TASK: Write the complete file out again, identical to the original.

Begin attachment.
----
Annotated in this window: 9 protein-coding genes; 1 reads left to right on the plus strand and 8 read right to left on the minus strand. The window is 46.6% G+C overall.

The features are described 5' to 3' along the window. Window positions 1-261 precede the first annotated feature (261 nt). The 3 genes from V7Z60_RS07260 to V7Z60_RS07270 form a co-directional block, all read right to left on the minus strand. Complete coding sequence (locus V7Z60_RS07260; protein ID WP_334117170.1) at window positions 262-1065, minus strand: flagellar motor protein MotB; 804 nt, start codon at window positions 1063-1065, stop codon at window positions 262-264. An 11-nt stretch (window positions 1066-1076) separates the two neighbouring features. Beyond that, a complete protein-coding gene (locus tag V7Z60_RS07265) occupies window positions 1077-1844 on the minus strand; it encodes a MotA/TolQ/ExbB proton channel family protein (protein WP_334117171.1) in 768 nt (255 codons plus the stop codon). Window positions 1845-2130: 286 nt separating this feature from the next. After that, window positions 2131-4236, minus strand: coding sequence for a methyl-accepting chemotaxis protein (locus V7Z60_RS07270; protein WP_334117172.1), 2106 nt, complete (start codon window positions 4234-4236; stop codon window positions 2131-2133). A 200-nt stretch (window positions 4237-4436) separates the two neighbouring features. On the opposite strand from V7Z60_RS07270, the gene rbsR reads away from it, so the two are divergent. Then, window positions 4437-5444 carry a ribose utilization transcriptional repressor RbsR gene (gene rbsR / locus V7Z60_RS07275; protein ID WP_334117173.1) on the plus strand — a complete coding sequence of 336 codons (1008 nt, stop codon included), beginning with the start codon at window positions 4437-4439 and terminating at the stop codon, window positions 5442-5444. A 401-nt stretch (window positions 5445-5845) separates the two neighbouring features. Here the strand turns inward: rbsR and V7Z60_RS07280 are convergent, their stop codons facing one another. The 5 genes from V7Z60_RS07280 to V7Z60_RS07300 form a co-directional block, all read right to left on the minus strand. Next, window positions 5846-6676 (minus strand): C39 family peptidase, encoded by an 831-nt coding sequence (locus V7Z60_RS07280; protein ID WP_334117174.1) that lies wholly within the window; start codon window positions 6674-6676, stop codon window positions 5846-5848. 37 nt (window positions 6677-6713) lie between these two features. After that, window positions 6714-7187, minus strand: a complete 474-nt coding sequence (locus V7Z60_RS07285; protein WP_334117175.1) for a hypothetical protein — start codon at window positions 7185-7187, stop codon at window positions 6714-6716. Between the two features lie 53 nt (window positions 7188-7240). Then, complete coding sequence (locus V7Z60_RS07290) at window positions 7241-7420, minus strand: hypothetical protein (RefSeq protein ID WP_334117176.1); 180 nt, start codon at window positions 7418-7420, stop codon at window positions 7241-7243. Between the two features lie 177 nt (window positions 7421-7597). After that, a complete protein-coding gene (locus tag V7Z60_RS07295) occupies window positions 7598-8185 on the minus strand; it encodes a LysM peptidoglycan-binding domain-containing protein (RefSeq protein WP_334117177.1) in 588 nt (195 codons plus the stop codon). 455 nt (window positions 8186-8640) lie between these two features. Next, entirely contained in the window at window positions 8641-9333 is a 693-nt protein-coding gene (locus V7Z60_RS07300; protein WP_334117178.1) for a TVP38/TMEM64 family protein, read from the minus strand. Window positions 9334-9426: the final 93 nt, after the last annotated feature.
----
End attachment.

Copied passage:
Annotated in this window: 9 protein-coding genes; 1 reads left to right on the plus strand and 8 read right to left on the minus strand. The window is 46.6% G+C overall.

The features are described 5' to 3' along the window. Window positions 1-261 precede the first annotated feature (261 nt). The 3 genes from V7Z60_RS07260 to V7Z60_RS07270 form a co-directional block, all read right to left on the minus strand. Complete coding sequence (locus V7Z60_RS07260; protein ID WP_334117170.1) at window positions 262-1065, minus strand: flagellar motor protein MotB; 804 nt, start codon at window positions 1063-1065, stop codon at window positions 262-264. An 11-nt stretch (window positions 1066-1076) separates the two neighbouring features. Beyond that, a complete protein-coding gene (locus tag V7Z60_RS07265) occupies window positions 1077-1844 on the minus strand; it encodes a MotA/TolQ/ExbB proton channel family protein (protein WP_334117171.1) in 768 nt (255 codons plus the stop codon). Window positions 1845-2130: 286 nt separating this feature from the next. After that, window positions 2131-4236, minus strand: coding sequence for a methyl-accepting chemotaxis protein (locus V7Z60_RS07270; protein WP_334117172.1), 2106 nt, complete (start codon window positions 4234-4236; stop codon window positions 2131-2133). A 200-nt stretch (window positions 4237-4436) separates the two neighbouring features. On the opposite strand from V7Z60_RS07270, the gene rbsR reads away from it, so the two are divergent. Then, window positions 4437-5444 carry a ribose utilization transcriptional repressor RbsR gene (gene rbsR / locus V7Z60_RS07275; protein ID WP_334117173.1) on the plus strand — a complete coding sequence of 336 codons (1008 nt, stop codon included), beginning with the start codon at window positions 4437-4439 and terminating at the stop codon, window positions 5442-5444. A 401-nt stretch (window positions 5445-5845) separates the two neighbouring features. Here the strand turns inward: rbsR and V7Z60_RS07280 are convergent, their stop codons facing one another. The 5 genes from V7Z60_RS07280 to V7Z60_RS07300 form a co-directional block, all read right to left on the minus strand. Next, window positions 5846-6676 (minus strand): C39 family peptidase, encoded by an 831-nt coding sequence (locus V7Z60_RS07280; protein ID WP_334117174.1) that lies wholly within the window; start codon window positions 6674-6676, stop codon window positions 5846-5848. 37 nt (window positions 6677-6713) lie between these two features. After that, window positions 6714-7187, minus strand: a complete 474-nt coding sequence (locus V7Z60_RS07285; protein WP_334117175.1) for a hypothetical protein — start codon at window positions 7185-7187, stop codon at window positions 6714-6716. Between the two features lie 53 nt (window positions 7188-7240). Then, complete coding sequence (locus V7Z60_RS07290) at window positions 7241-7420, minus strand: hypothetical protein (RefSeq protein ID WP_334117176.1); 180 nt, start codon at window positions 7418-7420, stop codon at window positions 7241-7243. Between the two features lie 177 nt (window positions 7421-7597). After that, a complete protein-coding gene (locus tag V7Z60_RS07295) occupies window positions 7598-8185 on the minus strand; it encodes a LysM peptidoglycan-binding domain-containing protein (RefSeq protein WP_334117177.1) in 588 nt (195 codons plus the stop codon). 455 nt (window positions 8186-8640) lie between these two features. Next, entirely contained in the window at window positions 8641-9333 is a 693-nt protein-coding gene (locus V7Z60_RS07300; protein WP_334117178.1) for a TVP38/TMEM64 family protein, read from the minus strand. Window positions 9334-9426: the final 93 nt, after the last annotated feature.